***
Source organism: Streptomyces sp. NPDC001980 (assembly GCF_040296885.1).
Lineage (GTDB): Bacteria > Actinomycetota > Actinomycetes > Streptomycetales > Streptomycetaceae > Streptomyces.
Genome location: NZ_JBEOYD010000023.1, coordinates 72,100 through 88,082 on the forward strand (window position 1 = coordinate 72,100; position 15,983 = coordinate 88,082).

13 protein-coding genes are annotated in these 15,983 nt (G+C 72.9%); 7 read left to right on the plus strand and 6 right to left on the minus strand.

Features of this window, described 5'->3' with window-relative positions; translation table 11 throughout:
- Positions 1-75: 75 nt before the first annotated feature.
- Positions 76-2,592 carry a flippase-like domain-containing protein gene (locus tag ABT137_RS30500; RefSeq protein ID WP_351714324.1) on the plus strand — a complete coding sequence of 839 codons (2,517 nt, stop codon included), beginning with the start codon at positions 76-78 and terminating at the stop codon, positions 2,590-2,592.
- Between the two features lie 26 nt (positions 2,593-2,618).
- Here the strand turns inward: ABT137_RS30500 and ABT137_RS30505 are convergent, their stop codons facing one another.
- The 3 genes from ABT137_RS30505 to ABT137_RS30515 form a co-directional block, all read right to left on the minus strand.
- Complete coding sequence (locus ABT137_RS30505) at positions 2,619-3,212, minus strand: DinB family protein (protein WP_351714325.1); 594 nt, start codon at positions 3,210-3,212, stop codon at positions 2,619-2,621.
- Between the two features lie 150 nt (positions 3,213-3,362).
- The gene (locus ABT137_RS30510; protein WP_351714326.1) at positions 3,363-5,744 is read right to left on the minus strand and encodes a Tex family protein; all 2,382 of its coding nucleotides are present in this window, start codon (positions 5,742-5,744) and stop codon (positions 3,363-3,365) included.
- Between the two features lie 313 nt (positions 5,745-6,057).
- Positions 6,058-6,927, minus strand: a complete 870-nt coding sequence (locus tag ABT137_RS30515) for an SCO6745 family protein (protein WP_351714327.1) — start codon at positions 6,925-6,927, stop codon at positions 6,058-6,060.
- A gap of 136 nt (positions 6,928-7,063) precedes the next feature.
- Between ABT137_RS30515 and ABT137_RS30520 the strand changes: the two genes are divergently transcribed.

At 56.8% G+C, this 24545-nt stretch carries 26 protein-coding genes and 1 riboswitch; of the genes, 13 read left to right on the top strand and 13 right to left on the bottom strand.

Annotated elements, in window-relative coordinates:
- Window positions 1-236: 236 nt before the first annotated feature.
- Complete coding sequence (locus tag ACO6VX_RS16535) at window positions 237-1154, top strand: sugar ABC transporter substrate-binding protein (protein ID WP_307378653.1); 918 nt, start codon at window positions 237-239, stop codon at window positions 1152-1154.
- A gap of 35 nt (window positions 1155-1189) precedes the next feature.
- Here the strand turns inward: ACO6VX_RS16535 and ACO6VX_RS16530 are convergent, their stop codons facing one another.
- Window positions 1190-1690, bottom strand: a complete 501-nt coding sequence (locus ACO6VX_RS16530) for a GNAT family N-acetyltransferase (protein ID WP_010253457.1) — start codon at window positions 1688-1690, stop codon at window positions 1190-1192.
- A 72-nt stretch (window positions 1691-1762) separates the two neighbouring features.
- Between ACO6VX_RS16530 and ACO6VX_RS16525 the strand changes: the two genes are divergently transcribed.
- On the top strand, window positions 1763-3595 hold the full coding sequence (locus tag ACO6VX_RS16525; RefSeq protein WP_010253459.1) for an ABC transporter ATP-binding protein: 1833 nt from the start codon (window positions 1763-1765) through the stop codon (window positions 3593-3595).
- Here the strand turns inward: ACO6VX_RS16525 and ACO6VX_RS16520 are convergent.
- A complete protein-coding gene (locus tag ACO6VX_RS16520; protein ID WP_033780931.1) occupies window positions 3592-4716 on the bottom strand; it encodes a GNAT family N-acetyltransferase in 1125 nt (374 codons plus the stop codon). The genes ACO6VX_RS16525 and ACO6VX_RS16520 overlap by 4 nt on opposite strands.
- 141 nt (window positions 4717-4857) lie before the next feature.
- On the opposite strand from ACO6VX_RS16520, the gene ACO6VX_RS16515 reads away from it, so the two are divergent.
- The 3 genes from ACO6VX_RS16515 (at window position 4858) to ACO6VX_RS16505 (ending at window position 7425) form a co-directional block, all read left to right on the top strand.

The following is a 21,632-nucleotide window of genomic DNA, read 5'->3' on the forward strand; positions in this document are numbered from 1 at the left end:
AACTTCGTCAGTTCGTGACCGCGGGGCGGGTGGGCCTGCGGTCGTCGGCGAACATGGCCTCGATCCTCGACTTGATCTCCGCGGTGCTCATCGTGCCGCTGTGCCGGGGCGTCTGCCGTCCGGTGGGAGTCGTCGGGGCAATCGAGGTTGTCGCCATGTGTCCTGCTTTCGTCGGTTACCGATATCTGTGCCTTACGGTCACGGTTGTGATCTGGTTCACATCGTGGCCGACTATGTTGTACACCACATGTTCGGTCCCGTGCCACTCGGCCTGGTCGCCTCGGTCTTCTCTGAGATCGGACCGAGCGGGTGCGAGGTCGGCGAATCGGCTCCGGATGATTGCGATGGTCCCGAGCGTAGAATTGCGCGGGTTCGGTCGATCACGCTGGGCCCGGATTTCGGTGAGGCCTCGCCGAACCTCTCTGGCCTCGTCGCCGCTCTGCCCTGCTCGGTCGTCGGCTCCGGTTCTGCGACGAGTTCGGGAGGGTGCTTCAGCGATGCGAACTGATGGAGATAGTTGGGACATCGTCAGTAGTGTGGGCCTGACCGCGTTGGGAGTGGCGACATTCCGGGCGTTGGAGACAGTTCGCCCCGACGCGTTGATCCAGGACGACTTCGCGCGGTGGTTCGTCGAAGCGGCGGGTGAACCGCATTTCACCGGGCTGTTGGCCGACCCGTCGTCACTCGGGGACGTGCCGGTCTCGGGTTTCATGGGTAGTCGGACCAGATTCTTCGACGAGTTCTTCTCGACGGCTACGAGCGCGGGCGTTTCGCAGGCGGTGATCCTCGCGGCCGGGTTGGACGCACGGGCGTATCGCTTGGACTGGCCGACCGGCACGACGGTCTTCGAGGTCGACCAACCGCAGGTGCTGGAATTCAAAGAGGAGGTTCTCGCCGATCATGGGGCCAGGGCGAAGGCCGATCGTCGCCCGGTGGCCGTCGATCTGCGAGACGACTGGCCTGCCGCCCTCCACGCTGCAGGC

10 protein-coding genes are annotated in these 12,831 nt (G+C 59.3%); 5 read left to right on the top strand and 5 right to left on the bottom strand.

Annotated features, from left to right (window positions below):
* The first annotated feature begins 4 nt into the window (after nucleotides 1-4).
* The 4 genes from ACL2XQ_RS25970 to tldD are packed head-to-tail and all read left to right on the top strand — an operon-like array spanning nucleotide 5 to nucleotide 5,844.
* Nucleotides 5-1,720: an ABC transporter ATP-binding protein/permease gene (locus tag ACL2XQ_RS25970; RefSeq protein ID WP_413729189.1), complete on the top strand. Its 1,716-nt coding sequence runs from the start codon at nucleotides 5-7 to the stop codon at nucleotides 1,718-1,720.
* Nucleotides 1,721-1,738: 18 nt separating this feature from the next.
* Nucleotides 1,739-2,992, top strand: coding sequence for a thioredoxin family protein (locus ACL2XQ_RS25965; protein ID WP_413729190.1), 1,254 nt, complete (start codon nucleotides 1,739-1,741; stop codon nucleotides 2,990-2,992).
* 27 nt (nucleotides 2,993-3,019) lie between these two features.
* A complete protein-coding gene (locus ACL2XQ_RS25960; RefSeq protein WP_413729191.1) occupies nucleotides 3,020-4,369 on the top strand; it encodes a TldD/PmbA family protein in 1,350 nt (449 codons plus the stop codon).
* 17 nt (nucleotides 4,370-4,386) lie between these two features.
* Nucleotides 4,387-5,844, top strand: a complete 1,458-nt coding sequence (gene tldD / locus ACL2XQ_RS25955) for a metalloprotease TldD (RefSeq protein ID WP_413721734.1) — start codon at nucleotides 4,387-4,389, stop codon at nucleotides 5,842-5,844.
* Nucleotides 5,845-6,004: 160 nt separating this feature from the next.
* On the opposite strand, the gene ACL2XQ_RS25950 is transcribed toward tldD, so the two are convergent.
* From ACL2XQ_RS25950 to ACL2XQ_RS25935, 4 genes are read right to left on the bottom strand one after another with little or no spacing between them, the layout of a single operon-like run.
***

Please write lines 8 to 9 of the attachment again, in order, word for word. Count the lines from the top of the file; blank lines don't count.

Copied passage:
- Between the two features lie 26 nt (positions 2,593-2,618).
- Here the strand turns inward: ABT137_RS30500 and ABT137_RS30505 are convergent, their stop codons facing one another.